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The Broken No-Fly List Process Needs Fixing

Grounded: Life on the No Fly List
Grounded: Life on the No Fly List
Hugh Handeyside,
Former Senior Staff Attorney,
ACLU National Security Project
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October 2, 2014

Update (10/3/14): The federal judge decided in court today that our clients will be notified by January whether they are on the No Fly List or not. Those who are still on the list will also be told why, so they can challenge their placement.

The procedure for challenging bans on air travel was deemed unconstitutional three months ago by a federal judge – but it’s still in place.

Although the government has committed, in a lawsuit brought by the ACLU, to revamping the process for challenging inclusion on the No-Fly List, critical questions remain unanswered. We still don’t know whether the new system will satisfy due process requirements, why the government has barred our clients from flying, and when they will have their long-awaited opportunity to clear their names and see their rights restored. We will be in court tomorrow seeking answers to these and other questions.

In the landmark ruling striking down the government’s system for challenging inclusion on the No-Fly List, the court didn’t pull any punches. The system, the federal court in Oregon concluded, “falls far short of satisfying the requirements of due process” and is “wholly ineffective.” Without proper notice of the reasons for inclusion on the list and an opportunity to contest those reasons, the court said, “an individual could be doomed to indefinite placement on the No-Fly List.”

That’s precisely our clients’ experience.

See this comic for a more detailed illustration of what life on the No-Fly List looks like »

The court set out the basic requirements for remedying these constitutional violations, and it asked for input from us and the government on the specific steps that should now be taken. In two court filings (here and here), the government said it wanted to devise new procedures on its own, adding that it would “endeavor to increase transparency” for people who are denied boarding on flights and believe they are on the No-Fly List. It asked the court to send our clients’ cases back to the government for reconsideration under the yet-to-be devised new procedures.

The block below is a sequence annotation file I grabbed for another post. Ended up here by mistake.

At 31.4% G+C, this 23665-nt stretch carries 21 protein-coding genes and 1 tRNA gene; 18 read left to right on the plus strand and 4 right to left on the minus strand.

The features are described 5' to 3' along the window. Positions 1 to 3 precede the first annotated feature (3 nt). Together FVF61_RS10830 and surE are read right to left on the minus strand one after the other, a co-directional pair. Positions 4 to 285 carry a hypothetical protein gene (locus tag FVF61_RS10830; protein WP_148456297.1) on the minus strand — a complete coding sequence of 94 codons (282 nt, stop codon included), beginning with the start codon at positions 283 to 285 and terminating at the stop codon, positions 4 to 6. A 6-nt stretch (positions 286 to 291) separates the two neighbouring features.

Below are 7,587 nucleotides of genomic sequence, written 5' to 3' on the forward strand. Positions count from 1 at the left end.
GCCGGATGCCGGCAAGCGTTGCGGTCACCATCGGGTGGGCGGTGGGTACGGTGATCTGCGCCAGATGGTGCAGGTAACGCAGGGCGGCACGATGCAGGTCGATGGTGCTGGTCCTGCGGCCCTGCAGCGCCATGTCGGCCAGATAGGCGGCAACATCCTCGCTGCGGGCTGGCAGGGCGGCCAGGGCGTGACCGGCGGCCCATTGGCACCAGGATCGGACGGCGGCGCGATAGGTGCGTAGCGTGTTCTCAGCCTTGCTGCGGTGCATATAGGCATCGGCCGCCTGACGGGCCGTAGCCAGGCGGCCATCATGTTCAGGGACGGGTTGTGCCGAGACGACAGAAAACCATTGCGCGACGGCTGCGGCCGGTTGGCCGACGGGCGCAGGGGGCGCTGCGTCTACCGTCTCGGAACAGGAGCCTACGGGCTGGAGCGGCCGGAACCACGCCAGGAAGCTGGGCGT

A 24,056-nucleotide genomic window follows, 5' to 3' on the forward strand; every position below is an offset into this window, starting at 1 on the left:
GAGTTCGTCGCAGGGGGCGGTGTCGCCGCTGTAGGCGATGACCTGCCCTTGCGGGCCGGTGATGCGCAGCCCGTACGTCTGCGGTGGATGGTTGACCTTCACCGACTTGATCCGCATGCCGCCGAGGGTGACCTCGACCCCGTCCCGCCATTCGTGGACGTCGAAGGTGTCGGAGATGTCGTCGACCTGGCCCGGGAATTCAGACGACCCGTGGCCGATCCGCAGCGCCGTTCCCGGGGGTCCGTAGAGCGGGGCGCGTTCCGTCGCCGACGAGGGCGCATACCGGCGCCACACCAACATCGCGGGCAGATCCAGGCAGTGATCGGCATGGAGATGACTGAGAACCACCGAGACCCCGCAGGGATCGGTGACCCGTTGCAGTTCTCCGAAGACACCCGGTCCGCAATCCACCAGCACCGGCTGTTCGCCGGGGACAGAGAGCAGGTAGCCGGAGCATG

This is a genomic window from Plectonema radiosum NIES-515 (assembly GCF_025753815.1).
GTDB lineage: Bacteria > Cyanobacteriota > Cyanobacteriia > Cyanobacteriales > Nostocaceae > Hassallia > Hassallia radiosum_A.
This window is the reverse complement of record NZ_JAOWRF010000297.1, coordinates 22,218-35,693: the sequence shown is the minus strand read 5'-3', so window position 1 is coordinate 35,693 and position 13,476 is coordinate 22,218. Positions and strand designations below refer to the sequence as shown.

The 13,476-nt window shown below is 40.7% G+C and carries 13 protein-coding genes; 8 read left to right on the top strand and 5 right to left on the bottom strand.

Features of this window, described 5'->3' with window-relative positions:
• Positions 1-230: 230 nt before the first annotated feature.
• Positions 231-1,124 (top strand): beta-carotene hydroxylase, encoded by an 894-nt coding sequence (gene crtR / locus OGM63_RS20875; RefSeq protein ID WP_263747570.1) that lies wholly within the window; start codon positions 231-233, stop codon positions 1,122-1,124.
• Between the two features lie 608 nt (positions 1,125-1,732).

There are several problems with this proposal. As we argued to the court, the government shouldn’t be given a free hand to replace a process that the court has found so grossly deficient. It makes little sense for our clients to go through a time-consuming new redress process if that process doesn’t meet the requirements of the Constitution. It’s also not enough for the government to simply “increase transparency”; it must stop violating our clients’ rights and fully and quickly comply with the court’s order.

We have good reason to think that the government won’t adequately fix these problems on its own. Since the court issued its order in June, we’ve learned more about the government’s broken watchlisting system. The National Counterterrorism Center’s leaked Watchlisting Guidance shows that the government’s standards for placing people on various watchlists are ambiguous, overbroad, and shot through with exceptions. It’s no surprise that the number of people the government watchlists has sky-rocketed, or that the rate at which the government targets members of religious and other minority groups is disproportionate in the extreme.

Our clients filed their case over four years ago, and they’re still waiting for a chance to clear their names and get off the No-Fly List. As the court stated in its June ruling, “Due to the major burden imposed by inclusion on the No-Fly List, Plaintiffs have suffered significantly.”

We’ll be pressing for them to receive soon what the Constitution requires: notice of the basis for their placement on a blacklist that has had devastating consequences for their personal and professional lives, and a meaningful opportunity to challenge it.

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